From Writers to Read. In the final chapter Douglas Wilson discusses the work of his son, N D Wilson.
In Notes from the Tilt-a-Whirl the fatherhood of God lies behind everything. This apparent chaotic world is not chaotic at all; if we step back and take it all in with the right perspective, we see that it is an intricately designed carnival ride. There is a fatherly purpose in it: it turns out that we thought we were being born into a world full of sound and fury, signifying nothing, but what was happening is that our Father was taking us to a particularly spectacular fair with some really gnarly rides.
In Death by Living Nate spends a great deal of time honouring his two grandfathers, in turn, my wife's father, Larry Greensides, now with the Lord, and my own father, Jim Wilson. And, as Paul mentions in Ephesians (3: 14-15), behind all such admirable fathers is the Father. All fatherhood derives its name from the Father of all things. The heart of wisdom is to learn to see the Father in earthly fathers and not be distracted by their sins and failings. The Father is much more like they are than they are themselves (Heb. 12:11). The window might be dirty because of sin, but we all still need to see through it.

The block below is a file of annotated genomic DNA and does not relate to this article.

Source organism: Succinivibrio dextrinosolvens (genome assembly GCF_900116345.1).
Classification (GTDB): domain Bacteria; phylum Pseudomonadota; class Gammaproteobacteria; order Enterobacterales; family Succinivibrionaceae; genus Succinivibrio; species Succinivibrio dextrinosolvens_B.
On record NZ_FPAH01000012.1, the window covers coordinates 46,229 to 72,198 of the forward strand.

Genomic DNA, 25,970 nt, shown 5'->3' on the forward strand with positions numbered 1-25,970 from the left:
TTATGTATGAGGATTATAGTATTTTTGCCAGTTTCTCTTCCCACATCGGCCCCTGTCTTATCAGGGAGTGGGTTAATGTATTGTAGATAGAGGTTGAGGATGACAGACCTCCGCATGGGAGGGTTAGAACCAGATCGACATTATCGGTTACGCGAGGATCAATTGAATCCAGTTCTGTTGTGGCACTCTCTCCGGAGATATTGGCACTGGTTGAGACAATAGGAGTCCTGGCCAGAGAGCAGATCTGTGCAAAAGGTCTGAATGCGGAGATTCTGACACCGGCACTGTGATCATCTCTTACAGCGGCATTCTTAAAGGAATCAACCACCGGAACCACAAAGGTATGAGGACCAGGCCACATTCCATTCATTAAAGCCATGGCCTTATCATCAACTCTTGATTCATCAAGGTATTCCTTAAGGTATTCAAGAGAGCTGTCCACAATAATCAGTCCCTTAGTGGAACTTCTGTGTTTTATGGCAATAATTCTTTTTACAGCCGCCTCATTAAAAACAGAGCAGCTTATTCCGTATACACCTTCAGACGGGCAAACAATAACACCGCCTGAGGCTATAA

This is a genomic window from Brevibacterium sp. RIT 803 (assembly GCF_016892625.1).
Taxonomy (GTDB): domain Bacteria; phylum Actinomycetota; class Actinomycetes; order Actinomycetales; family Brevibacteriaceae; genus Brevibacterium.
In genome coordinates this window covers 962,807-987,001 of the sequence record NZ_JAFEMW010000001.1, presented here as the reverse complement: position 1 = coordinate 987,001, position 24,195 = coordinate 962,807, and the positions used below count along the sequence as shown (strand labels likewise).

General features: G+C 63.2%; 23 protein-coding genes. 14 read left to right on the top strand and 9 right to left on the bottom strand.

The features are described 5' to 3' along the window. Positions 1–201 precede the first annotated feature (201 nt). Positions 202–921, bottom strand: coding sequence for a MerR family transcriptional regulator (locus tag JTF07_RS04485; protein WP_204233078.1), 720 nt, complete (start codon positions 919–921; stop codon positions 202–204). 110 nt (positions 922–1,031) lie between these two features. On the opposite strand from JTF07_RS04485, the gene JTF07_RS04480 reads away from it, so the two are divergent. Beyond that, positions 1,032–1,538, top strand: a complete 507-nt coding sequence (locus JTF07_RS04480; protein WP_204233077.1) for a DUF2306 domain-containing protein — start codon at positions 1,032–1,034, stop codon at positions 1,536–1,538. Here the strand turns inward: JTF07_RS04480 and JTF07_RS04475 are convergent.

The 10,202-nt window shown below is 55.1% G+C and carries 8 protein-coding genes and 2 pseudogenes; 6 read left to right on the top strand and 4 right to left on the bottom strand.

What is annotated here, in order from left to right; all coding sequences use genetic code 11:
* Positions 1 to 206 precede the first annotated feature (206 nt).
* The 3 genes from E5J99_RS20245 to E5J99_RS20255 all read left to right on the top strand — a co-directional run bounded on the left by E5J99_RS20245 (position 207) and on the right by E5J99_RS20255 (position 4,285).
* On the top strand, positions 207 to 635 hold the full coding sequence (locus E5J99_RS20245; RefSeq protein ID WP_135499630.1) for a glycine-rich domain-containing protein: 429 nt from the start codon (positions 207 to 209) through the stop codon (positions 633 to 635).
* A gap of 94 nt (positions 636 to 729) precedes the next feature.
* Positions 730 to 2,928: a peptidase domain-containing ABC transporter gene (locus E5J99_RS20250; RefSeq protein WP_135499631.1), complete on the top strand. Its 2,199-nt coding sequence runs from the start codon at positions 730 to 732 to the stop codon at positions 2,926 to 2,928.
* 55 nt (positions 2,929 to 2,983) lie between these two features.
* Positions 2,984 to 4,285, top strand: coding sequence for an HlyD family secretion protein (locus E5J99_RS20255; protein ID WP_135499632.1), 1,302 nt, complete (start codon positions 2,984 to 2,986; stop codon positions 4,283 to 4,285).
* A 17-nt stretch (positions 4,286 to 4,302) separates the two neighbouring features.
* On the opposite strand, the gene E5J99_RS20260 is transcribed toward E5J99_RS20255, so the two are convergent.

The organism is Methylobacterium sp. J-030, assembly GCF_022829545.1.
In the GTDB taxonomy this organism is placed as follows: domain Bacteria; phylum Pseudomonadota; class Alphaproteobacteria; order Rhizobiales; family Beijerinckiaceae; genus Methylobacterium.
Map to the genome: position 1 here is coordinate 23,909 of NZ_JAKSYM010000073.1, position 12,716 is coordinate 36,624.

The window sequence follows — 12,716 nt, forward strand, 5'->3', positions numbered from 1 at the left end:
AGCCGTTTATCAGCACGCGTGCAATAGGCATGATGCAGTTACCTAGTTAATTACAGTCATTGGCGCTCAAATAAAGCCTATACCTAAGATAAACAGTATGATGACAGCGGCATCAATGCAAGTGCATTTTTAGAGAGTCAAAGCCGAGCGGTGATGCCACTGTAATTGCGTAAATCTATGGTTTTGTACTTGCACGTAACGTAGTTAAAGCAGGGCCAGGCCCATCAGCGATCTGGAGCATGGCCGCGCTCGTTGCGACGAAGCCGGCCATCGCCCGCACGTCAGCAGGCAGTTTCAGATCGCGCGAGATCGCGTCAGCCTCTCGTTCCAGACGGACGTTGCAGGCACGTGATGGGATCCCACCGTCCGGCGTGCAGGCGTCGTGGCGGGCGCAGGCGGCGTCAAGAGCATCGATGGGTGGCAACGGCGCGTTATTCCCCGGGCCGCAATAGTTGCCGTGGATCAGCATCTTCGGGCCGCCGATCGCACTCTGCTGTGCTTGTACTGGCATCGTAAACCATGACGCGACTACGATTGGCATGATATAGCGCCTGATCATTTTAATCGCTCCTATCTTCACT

Behind and through all of this is a robust understanding of fatherhood at the source of everything. If we lived in a fatherless cosmos, then little outbreaks of fatherhood here and there would simply be small insanities. In a random universe, everything is random. Fatherhood here and/or there would be just another random event. Fatherhood would be just as random as fatherlessness. But if we live in a world where the Father is behind and beneath everything, then every true adventure has to consist of finding our way back to the place, overcoming the obstacles that came about as a result of estrangement from the Father. Those obstacles are placed by sin and rebellion, and so finding the Father is the archetypal adventure. This is the central reason why Nate's books work as effectively as they do.